The water footprint is a measure of how much water is consumed. But is it suitable for Norwegian forests? Scientists from NIBIO have helped to find out.
The water footprint is the sum of the consumption of what is called the blue, green and grey water. Blue water is for example surface water and groundwater. Green water is rainwater and water in the root zone that contributes to plant growth, while grey water is contaminated water. The amount of water that is consumed in the production of a product, such as paper, is calculated as the total volume of the blue and green water.
But the way the water footprint is defined is not unproblematic. Tree growth in Norway is not limited by water availability. Evaporation from leaves and needles also contributes to the formation of precipitation elsewhere, and is thus a part of the natural water cycle. Water that disappears from a catchment through transpiration is not consumed, but is merely transported to another location, easily available for re-use.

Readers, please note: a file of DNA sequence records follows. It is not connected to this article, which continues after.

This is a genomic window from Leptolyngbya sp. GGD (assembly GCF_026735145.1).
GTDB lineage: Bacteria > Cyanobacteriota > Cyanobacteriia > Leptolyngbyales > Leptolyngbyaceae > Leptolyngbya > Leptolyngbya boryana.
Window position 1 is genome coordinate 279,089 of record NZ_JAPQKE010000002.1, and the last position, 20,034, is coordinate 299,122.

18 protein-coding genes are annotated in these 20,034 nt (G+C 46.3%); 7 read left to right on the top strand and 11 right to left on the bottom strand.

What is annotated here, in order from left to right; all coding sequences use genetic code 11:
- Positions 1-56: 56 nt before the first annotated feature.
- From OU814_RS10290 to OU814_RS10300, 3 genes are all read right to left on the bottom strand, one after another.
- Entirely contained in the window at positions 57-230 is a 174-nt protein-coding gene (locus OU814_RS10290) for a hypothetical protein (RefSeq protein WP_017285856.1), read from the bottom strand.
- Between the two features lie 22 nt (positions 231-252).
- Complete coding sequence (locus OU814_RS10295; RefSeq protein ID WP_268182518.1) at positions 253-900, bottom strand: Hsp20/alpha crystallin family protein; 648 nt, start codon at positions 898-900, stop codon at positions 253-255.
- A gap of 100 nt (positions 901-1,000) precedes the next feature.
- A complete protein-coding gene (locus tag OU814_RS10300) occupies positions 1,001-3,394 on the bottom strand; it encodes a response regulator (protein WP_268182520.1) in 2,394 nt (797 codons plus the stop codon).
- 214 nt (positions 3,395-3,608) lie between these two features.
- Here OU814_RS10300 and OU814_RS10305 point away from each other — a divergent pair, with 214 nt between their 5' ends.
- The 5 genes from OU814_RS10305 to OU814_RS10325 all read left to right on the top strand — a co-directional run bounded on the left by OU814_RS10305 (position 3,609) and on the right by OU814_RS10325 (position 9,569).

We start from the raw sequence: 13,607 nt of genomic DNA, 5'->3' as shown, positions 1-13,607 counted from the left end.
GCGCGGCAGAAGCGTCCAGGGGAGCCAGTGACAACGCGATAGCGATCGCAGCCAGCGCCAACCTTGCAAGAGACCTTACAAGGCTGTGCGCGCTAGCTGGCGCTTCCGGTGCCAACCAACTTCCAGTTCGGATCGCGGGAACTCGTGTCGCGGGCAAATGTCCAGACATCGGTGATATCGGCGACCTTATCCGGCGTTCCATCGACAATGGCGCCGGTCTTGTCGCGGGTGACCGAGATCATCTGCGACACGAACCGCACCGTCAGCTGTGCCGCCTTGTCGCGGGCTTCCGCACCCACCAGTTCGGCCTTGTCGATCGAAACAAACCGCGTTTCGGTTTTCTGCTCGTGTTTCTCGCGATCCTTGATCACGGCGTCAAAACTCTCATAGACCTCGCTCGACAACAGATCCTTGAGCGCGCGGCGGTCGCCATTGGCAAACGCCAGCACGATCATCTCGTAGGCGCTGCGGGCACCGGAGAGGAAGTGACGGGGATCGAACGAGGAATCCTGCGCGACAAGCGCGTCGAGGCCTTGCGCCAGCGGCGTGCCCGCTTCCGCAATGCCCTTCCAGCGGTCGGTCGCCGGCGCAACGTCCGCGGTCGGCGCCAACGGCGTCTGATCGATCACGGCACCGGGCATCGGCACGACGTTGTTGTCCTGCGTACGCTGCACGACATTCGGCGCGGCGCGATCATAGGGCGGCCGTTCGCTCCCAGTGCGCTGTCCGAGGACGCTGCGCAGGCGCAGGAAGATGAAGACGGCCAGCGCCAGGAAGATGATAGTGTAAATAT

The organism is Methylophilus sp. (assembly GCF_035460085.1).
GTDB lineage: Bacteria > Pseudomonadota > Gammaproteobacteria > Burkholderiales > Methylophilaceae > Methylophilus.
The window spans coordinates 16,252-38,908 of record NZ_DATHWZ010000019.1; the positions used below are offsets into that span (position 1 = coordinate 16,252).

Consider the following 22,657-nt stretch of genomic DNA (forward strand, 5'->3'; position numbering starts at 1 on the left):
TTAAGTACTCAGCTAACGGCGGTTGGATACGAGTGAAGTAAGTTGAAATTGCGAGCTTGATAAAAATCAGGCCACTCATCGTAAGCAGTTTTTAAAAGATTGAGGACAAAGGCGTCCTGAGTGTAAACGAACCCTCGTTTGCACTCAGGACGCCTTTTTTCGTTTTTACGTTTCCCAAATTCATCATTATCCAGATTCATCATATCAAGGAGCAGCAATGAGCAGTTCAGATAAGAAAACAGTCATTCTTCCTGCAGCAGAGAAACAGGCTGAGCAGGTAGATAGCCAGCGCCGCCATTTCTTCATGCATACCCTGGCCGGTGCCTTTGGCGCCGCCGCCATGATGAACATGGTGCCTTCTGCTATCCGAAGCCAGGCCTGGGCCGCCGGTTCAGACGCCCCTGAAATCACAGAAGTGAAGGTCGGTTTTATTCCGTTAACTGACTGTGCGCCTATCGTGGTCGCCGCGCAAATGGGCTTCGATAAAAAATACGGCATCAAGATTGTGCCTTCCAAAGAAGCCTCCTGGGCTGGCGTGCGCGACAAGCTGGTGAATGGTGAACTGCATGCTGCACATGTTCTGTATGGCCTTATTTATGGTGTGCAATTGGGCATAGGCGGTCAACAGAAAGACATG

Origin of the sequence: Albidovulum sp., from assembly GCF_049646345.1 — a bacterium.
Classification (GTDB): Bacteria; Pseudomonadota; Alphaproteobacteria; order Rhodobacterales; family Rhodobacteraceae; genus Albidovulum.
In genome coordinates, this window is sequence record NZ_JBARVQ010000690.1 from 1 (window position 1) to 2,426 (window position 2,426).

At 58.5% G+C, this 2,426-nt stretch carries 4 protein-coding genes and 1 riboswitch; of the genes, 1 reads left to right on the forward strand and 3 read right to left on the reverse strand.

Norwegian forestry has only a limited impact on the natural water cycle. Forestry uses naturally occurring species, such as Norway spruce, Scots pine and birch, and transpiration from these trees would have occurred regardless of whether forestry activities took place or not.
The conclusion is therefore that countries with a surplus of precipitation, such as Norway, need not and should not be required the same water saving plan as countries with real water shortages and drought.
The Water Footprint Network has prepared a global water footprint standard. Researchers in NIBIO participate in a joint Nordic-Baltic project that has provided input.